Grieving Mother Holds One Last Wish for Son
Thursday, February 9, 2006
A weeping Kim-Hoan Thi Nguyen kissed her 7-year-old son goodbye at the Ho Chi Minh airport and told him it would be a long time before they would be together again. Little Binh Le boarded the plane and flew off to the States, where his mother hoped he would flourish. It was 1991.
She next saw Le when he visited Vietnam at 12. He cooked her french fries.
He visited again when he was 18 and a recent graduate of Edison High School in Fairfax County. They had a party.
Their next reunion came in December 2004. At his funeral, at Arlington National Cemetery.
Le, a Marine corporal and a Vietnamese citizen, was killed at age 20 while defending his desert base in Iraq. The month after his death, he was awarded U.S. citizenship in a ceremony at which speakers lauded his valor.
Nguyen, who has lived with a friend in Springfield since the funeral, wants to stay. Wracked with guilt that she sent her only child off to a life that was cut short, she wants only to lay flowers on his grave each Sunday. Yet, although parents of immigrants killed in combat are eligible for permanent residency, Nguyen's applications have been denied.
The reason: She and Le's father gave up their son for adoption to an aunt and uncle so he could emigrate with them.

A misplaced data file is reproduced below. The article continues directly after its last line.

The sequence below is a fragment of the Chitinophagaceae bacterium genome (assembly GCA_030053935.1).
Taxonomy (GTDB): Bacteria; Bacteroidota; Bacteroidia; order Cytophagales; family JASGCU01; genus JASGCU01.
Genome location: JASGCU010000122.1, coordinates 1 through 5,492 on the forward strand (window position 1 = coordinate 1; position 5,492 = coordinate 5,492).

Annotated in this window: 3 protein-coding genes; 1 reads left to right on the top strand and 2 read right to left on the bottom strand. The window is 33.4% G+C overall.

"I lost my son for many years, and I do not want to lose him again," Nguyen, 48, said yesterday through an interpreter. She said her visitor's visa will expire in December.
Nguyen said the adoption consisted of a handwritten piece of paper -- signed by the two couples and a neighbor acting as a witness. Lawyers who have helped her and Lien Van Tran, Le's father, apply for permanent residency say the adoption was never official, a conclusion supported after an investigation by a lawyer in Vietnam.
But to U.S. immigration authorities, Le benefited from the adoption -- legal or not -- by coming to the United States as the son of his aunt and uncle. Le's birth parents, therefore, cannot benefit from their relationship to him, according to a denial Nguyen received from the Board of Immigration Appeals.
Relatives said Le dreamed of becoming a U.S. citizen and helping his parents, who later divorced, gain citizenship. Le was raised by his adoptive parents, Hau Luu and Thanh Le of Alexandria, and another aunt and uncle in Woodbridge. "That was probably one of the things that he wanted most, was for them to come over and live with him," said cousin David La, 15. "That was his dream."
U.S. Rep. James P. Moran Jr. (D-Va.) found their case so compelling that he filed a private bill in Congress last February that would grant permanent residency to Nguyen, Tran, their new spouses and Tran's daughter. But it has been stuck in committee since March.